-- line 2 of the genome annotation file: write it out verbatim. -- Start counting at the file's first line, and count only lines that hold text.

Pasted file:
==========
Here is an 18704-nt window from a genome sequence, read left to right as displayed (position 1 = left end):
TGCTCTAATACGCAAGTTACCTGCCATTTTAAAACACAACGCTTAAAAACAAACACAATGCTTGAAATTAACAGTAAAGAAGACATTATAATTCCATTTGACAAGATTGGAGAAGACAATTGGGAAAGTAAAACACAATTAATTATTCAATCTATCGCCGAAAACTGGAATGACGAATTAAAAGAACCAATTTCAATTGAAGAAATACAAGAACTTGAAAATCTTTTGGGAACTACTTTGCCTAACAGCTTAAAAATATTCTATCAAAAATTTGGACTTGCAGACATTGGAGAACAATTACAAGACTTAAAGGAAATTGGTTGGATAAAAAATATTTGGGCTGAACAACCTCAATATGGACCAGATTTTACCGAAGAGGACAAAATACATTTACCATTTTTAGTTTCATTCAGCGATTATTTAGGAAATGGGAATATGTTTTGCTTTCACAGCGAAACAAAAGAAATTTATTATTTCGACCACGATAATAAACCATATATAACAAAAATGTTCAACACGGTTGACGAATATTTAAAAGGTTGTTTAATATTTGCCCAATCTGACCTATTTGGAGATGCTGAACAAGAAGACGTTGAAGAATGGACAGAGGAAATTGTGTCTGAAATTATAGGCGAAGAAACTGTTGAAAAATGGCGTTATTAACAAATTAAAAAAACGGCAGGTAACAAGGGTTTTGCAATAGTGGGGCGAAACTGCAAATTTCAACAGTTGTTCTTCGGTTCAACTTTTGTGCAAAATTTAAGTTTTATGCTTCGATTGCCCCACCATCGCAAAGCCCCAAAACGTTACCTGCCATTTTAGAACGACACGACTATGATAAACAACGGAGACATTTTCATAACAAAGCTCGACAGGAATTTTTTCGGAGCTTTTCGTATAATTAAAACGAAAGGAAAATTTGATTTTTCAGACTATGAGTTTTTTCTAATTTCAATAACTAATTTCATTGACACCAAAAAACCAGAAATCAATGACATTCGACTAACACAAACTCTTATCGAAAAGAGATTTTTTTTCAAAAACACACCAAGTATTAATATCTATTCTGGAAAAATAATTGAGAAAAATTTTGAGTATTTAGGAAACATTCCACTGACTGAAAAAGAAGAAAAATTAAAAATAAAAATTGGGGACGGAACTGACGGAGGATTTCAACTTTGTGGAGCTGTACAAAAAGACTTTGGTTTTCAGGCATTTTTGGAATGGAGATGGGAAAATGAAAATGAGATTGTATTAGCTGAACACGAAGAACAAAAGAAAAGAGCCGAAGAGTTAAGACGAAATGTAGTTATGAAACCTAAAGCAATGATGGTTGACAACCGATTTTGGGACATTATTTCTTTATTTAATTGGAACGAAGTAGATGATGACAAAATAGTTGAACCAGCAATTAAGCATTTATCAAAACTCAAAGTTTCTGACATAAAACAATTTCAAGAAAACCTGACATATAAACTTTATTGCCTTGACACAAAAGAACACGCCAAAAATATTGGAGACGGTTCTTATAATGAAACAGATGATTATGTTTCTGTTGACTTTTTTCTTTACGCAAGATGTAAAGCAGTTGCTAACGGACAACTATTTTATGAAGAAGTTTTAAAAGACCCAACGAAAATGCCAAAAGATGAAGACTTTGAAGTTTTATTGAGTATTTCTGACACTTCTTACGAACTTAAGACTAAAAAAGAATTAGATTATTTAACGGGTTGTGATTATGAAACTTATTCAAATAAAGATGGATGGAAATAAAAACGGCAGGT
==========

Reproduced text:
TGCTCTAATACGCAAGTTACCTGCCATTTTAAAACACAACGCTTAAAAACAAACACAATGCTTGAAATTAACAGTAAAGAAGACATTATAATTCCATTTGACAAGATTGGAGAAGACAATTGGGAAAGTAAAACACAATTAATTATTCAATCTATCGCCGAAAACTGGAATGACGAATTAAAAGAACCAATTTCAATTGAAGAAATACAAGAACTTGAAAATCTTTTGGGAACTACTTTGCCTAACAGCTTAAAAATATTCTATCAAAAATTTGGACTTGCAGACATTGGAGAACAATTACAAGACTTAAAGGAAATTGGTTGGATAAAAAATATTTGGGCTGAACAACCTCAATATGGACCAGATTTTACCGAAGAGGACAAAATACATTTACCATTTTTAGTTTCATTCAGCGATTATTTAGGAAATGGGAATATGTTTTGCTTTCACAGCGAAACAAAAGAAATTTATTATTTCGACCACGATAATAAACCATATATAACAAAAATGTTCAACACGGTTGACGAATATTTAAAAGGTTGTTTAATATTTGCCCAATCTGACCTATTTGGAGATGCTGAACAAGAAGACGTTGAAGAATGGACAGAGGAAATTGTGTCTGAAATTATAGGCGAAGAAACTGTTGAAAAATGGCGTTATTAACAAATTAAAAAAACGGCAGGTAACAAGGGTTTTGCAATAGTGGGGCGAAACTGCAAATTTCAACAGTTGTTCTTCGGTTCAACTTTTGTGCAAAATTTAAGTTTTATGCTTCGATTGCCCCACCATCGCAAAGCCCCAAAACGTTACCTGCCATTTTAGAACGACACGACTATGATAAACAACGGAGACATTTTCATAACAAAGCTCGACAGGAATTTTTTCGGAGCTTTTCGTATAATTAAAACGAAAGGAAAATTTGATTTTTCAGACTATGAGTTTTTTCTAATTTCAATAACTAATTTCATTGACACCAAAAAACCAGAAATCAATGACATTCGACTAACACAAACTCTTATCGAAAAGAGATTTTTTTTCAAAAACACACCAAGTATTAATATCTATTCTGGAAAAATAATTGAGAAAAATTTTGAGTATTTAGGAAACATTCCACTGACTGAAAAAGAAGAAAAATTAAAAATAAAAATTGGGGACGGAACTGACGGAGGATTTCAACTTTGTGGAGCTGTACAAAAAGACTTTGGTTTTCAGGCATTTTTGGAATGGAGATGGGAAAATGAAAATGAGATTGTATTAGCTGAACACGAAGAACAAAAGAAAAGAGCCGAAGAGTTAAGACGAAATGTAGTTATGAAACCTAAAGCAATGATGGTTGACAACCGATTTTGGGACATTATTTCTTTATTTAATTGGAACGAAGTAGATGATGACAAAATAGTTGAACCAGCAATTAAGCATTTATCAAAACTCAAAGTTTCTGACATAAAACAATTTCAAGAAAACCTGACATATAAACTTTATTGCCTTGACACAAAAGAACACGCCAAAAATATTGGAGACGGTTCTTATAATGAAACAGATGATTATGTTTCTGTTGACTTTTTTCTTTACGCAAGATGTAAAGCAGTTGCTAACGGACAACTATTTTATGAAGAAGTTTTAAAAGACCCAACGAAAATGCCAAAAGATGAAGACTTTGAAGTTTTATTGAGTATTTCTGACACTTCTTACGAACTTAAGACTAAAAAAGAATTAGATTATTTAACGGGTTGTGATTATGAAACTTATTCAAATAAAGATGGATGGAAATAAAAACGGCAGGT